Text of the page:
47 ELR 10980 ENVIRONMENTAL LAW REPORTER 11-2017
by Catherine Danley
Catherine Danley is a J.D. candidate at the University
of Utah S.J. Quinney College of Law. is Article
received honorable mention in the Environmental Law
Institute’s 2016-2017 Henry L. Diamond Constitutional
Environmental Law Writing Competition.
As climate change shifts precipitation patterns, warms
seasonal temperatures, and causes severe droughts, the
value of and demand for water rises. Consequently,
competition for water resources is likely to increase
among the states and lead to more Supreme Court
original jurisdiction cases over water disputes than ever
before. While the Court holds original jurisdiction
under Article III of the Constitution, its exclusive
jurisdiction over interstate disputes is a legislative
construction, and should be altered to allow for an
ocess. Congress should ame
nd 28 U.S.C.
a) to e
appellate process for
jurisdiction suits, so many eyes can monitor the many
issues inherent in interstate water conicts.
“Water, water, everywhere, Nor any drop to drink .”1
Water is one of the most important natu ral
resources to human existence,2 and in a world
with a changing climate, its value is on the rise.3
Because “[r]ivers, lakes, and groundwater aquifers have no
regard for neatly drawn state lines and other geopolitical
boundaries,”4 competition for water between the states
poses concerns over increasing interstate litigation, as well
as the ever-inherent risk of competing, armed sovereign
states: civil war.5 While the U.S. Supreme Court holds
original and exclusive jurisdiction over interstate disputes,6
the Court relies heavily on commissioned individuals—
special masters—to complete the fact-nding processes
and oer recommendations.7 is increasing deference on
special masters essentially creates a series of judicial abdica-
tions and greater potential for error.8 Consequently, there is
a pressing need for an appellate process to fully adjudicate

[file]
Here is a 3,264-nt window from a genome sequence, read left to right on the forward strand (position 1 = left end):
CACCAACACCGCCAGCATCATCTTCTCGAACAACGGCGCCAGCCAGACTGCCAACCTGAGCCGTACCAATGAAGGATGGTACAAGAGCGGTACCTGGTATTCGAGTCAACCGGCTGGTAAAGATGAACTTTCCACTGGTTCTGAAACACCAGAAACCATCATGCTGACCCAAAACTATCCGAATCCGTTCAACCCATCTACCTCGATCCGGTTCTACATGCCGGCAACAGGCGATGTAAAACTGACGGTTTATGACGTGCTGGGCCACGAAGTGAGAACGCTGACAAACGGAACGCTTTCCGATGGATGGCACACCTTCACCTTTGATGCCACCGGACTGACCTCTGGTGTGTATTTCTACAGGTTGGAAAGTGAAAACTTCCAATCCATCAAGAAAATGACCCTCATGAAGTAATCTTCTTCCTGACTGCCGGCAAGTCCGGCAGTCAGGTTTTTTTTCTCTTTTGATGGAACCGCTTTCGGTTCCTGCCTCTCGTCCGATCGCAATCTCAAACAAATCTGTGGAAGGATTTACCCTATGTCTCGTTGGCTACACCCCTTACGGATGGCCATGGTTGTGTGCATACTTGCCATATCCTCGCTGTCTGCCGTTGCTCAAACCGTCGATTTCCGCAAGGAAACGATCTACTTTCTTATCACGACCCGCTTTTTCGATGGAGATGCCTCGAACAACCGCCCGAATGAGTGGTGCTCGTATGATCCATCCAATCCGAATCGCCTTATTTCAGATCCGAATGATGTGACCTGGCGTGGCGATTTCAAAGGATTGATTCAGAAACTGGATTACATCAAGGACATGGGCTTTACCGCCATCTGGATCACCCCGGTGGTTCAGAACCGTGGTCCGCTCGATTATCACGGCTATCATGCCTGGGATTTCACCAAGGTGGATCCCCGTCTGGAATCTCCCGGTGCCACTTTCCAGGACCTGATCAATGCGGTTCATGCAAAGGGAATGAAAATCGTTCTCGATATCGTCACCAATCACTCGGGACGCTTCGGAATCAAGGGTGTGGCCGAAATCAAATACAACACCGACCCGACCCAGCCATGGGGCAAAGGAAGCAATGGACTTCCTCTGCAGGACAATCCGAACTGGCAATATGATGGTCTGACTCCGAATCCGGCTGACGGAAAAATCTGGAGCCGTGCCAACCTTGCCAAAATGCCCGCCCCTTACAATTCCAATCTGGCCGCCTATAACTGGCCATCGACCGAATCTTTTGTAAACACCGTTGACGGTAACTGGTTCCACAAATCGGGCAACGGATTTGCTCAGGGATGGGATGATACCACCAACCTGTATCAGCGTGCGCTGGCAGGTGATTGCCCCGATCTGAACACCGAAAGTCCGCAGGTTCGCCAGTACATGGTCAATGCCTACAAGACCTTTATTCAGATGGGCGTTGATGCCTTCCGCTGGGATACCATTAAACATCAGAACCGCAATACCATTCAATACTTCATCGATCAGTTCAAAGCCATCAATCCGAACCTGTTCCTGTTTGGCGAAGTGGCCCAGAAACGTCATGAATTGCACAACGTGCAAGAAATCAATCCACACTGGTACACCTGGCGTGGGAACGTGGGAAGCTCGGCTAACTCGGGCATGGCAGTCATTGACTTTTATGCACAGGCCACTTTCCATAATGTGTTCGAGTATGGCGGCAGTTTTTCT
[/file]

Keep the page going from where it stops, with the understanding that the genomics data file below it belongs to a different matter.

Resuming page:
is Article addresses the need to alter the judicial pro-
cess ava ilable to states in interstate water conicts. Part I
examines the statutory provisions that created the Supreme
Court’s origina l and exclusive jurisdiction over interstate
disputes. Part II examines the history and process of inter-
state water disputes, in addition to their likely increase in
future litigation. Par
amending 28 U.S.C.
federal jurisdiction over
interstate disputes, which would oer improved judicial
and appellate processes to better handle interstate water
conicts in the future. Part IV concludes.
I. Original Jurisdiction
Original jurisd iction cases in the Supreme C ourt are rare
and often perplexing events, utilized most often by the
1. S T C, T R A M 17
(New York, D. Appleton 1857).
2. Robert W. Adler, , 29
S. E. L.J. 1, 3-4 (2010).
3. Jonathan Horne, , 6 N.Y.U. J.L.
L 95, 101 (2011); Robert Haskell Abrams, Water, Climate Change,
, 42 ELR 10433, 10434 (May 2012).
4. L. Elizabeth Sarine,
Masters in Interstate Water Disputes, 39 E L.Q. 535, 537 (2012).
5. J F. Z, I D: T S C’
O J 1 (2006). See South Carolina v. North Carolina,
558 U.S. 256
, 289, 40 ELR 20019 (2010) (Roberts, J., concurring in
judgment, and dissenting in part);
Mexico, 462 U.S. 554
6. See U.S. C. art. III, §2, cl. 2; 28 U.S.C.A. §1251.
7. Sarine, supra note 4, at 552; Anne-Marie C. Carstens, Lurking in the
Jurisdiction Cases, 86 M. L. R. 625, 628 (2002).
8. See Sarine, supra note 4, at 537-38.
Copyright © 2017 Environmental Law Institute®, Washington, DC. Reprinted with permission from ELR®, http://www.eli.org, 1-800-433-5120.